Right in the heart of the party district, Ellátó Kert is a canopied ruin bar – meaning you can spend some quality time here even when the weather takes a colder turn. The covered garden area is this ruin bar’s USP, and makes for an ideal escape after a long day roaming Budapest’s streets. The brightly coloured tables and chairs give the place a vaguely South American feel, and Ellátó Kert has long been known for its excellent Mexican corner bar, which’ll happily provide all the burritos and tortillas you need to soak up the ale and unicum.
Budapest was originally three cities – Buda, Pest and Óbuda – that merged into one. Although the authorities decided against giving this new metropolis the name Óbudabudapest, Óbuda is in fact the oldest part of the city, and an area where Roman ruins rub shoulders with communist házák (tower blocks). Kobuci is located in the historic Zichy Palota garden, across the square from Imre Varga’s lovely umbrella-wielding statues. Throughout its decade of existence, Kobuci has always been about the music: on any given night you could see comedy hip-hoppers Belga, brilliant local singer Bea Palya or Hungarian Beatles tribute act the Bits. Also popular are the Táncház folk dancing nights (surprisingly popular among young Hungarians). Kobuci is a summer venue, open from mid-April till the end of September, and offers convincing evidence that there’s more to Budapest nightlife than the Pesti romkocsmák.
Located in City Park itself, Kertem is the perfect spot to unwind after an afternoon exploring Budapest Zoo, the Museum of Fine Arts or the Kunsthalle around Heroes’ Square. Even if Kertem means a short trip out of the party zone, its leafy surrounds set it apart from the rest. Shunted around in recent years, thanks to the government’s grand plans for City Park, Kertem has survived in the crossfire between green activists and Hungary’s strongman prime minister. Not only does the greenery make Kertem – ‘my garden’ – unique among ruin bars, the party can go on till late without upsetting the neighbours, too. Adding to the festival atmosphere here are plastic cups for beer or fröccs spritzer, and the rough-and-ready but satisfying burgers.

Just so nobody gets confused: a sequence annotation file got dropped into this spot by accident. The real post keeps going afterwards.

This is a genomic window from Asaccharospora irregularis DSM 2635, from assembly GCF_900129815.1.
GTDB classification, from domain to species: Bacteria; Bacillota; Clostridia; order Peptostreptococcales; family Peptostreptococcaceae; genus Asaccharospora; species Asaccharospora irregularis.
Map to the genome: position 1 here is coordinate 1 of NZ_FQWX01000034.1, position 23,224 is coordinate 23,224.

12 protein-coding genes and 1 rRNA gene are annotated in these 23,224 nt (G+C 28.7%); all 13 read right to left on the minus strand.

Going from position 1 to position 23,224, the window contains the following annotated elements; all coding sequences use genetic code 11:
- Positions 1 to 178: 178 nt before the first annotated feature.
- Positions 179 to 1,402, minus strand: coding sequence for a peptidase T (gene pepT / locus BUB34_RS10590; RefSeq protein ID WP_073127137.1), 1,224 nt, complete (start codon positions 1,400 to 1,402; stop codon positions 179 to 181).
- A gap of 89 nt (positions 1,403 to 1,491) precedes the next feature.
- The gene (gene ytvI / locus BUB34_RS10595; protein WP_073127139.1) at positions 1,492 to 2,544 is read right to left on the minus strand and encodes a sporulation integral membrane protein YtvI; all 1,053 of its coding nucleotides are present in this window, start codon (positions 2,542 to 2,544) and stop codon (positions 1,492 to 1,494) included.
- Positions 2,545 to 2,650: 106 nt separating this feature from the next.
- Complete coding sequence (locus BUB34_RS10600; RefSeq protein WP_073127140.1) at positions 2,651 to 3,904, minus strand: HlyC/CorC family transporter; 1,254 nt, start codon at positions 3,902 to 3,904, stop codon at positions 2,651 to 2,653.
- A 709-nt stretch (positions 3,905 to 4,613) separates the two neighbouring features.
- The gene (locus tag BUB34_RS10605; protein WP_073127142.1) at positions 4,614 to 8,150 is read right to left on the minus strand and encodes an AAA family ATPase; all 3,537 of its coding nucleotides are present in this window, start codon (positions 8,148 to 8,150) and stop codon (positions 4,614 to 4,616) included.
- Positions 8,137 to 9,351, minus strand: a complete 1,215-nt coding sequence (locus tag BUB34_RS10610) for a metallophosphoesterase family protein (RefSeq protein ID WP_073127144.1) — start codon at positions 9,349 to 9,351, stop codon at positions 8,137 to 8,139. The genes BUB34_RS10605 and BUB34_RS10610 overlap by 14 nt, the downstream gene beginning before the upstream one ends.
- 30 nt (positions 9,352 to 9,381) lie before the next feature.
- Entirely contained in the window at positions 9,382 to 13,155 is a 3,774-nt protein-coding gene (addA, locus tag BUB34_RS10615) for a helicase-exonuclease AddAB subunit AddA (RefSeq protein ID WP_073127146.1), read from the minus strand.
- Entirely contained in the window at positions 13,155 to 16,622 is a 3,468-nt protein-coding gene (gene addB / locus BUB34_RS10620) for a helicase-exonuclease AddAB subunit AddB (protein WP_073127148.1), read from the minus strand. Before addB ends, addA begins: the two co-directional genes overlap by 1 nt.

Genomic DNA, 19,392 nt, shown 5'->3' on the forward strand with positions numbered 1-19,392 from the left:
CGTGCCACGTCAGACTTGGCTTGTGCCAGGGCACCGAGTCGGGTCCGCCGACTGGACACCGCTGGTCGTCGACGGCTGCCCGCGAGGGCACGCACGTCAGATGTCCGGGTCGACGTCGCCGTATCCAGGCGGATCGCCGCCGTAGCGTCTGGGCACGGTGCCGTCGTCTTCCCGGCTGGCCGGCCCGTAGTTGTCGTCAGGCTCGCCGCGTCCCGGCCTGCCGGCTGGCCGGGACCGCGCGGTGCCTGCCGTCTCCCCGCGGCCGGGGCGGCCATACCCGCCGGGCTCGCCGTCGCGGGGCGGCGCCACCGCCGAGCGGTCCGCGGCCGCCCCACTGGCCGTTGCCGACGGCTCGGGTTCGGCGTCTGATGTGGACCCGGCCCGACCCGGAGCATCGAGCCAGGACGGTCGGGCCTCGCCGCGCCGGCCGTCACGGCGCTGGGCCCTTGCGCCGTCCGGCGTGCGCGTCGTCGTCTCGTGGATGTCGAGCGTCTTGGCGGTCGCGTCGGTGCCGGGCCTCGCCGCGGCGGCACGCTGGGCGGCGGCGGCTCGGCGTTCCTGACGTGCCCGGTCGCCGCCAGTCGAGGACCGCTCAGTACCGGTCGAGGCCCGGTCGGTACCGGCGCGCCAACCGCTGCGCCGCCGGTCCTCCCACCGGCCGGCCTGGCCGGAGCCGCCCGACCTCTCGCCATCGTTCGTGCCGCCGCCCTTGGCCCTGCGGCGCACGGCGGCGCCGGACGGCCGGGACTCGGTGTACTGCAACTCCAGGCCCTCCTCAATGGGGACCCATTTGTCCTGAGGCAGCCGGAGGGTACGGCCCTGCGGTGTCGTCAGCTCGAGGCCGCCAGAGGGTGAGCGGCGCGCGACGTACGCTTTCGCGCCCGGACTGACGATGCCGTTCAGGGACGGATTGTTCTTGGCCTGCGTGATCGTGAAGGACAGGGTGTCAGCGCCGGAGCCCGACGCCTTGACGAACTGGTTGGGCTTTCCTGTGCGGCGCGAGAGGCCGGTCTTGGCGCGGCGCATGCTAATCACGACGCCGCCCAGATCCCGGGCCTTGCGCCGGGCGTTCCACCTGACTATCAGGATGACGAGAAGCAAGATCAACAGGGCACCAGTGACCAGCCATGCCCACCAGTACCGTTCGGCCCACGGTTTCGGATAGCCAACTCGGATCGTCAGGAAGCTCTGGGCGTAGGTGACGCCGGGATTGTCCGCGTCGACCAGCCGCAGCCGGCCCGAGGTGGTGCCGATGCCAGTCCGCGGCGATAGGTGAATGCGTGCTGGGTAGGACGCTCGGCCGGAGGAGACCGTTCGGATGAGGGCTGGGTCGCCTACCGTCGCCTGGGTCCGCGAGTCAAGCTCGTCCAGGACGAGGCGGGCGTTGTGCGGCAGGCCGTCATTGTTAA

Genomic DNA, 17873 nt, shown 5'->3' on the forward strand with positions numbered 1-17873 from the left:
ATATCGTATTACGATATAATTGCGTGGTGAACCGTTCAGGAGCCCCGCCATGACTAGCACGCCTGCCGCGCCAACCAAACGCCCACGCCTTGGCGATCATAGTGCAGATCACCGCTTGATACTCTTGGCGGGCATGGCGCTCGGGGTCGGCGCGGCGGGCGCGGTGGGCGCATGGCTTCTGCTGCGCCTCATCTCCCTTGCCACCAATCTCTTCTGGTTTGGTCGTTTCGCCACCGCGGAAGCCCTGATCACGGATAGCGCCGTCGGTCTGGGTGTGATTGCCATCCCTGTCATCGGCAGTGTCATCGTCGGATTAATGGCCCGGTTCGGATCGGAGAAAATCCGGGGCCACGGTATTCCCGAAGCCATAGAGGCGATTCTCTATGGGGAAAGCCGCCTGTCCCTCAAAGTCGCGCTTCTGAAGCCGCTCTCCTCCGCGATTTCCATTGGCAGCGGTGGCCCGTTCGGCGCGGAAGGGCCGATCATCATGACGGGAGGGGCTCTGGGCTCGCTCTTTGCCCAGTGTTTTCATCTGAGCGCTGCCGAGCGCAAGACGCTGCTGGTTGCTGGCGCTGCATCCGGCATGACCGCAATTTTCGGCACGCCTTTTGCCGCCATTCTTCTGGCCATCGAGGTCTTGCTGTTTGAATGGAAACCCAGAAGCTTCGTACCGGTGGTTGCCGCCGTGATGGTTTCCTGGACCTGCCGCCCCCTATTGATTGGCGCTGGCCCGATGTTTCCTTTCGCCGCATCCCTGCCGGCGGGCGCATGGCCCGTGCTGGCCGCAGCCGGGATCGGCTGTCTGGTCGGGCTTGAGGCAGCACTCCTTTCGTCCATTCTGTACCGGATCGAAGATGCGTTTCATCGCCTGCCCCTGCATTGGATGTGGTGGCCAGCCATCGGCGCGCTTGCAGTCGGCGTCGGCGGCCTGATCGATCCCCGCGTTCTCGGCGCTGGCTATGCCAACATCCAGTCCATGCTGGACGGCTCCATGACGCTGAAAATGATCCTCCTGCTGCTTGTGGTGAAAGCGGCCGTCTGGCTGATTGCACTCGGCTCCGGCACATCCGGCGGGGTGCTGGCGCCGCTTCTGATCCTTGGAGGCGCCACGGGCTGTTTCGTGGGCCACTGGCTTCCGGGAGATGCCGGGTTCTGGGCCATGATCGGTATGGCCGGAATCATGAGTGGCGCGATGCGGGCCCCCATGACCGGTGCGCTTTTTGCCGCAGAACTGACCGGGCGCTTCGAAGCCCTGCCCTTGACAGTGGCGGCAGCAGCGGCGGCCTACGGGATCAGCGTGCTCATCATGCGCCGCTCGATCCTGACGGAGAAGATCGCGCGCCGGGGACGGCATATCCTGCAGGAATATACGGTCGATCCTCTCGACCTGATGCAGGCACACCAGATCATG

Craft beer enthusiast Dániel Bart opened Élesztőház in 2013 with a clear mission to offer something out-of-the-ordinary. Although the courtyard follows the classic romkocsma formula – ‘we didn’t have a lot of money to spend, so we had to be clever and use second-hand and old things’ – Bart said he aimed for his bar to be as much about what you drink as how you drink it. As his wine country learned to make beer, Bart began to ‘secure a place for innovative Hungarian craft beer’. Of the 20 or so top-notch brews available at the industrial-style multi-tap bar, particularly popular are the Fehér Nyúl IPA and Pils, and Hekkelberg Pils. Élesztőház is not for just the bearded either: ‘Our clientele has changed: now we have every kind of customer, and very few craft beer geeks,’ Bart said.
Named after a Hungarian fairy tale about an ingenious ‘stone soup’ recipe, Kőleves Kert, which turned 10 in 2018, evokes the same super-relaxed vibe as the first wave of ruin pubs. Its garish furniture and murals help create a party-ready atmosphere, and it’s Budapesters who predominate, aware this may well be the best Kazinczy Utca venue for catching the summer rays, drink in hand. Speaking of drinks, our advice is to keep it simple, as Kőleves cocktails can be pricey and a little underwhelming. And don’t take the bar staff’s surliness personally – it’s not just you.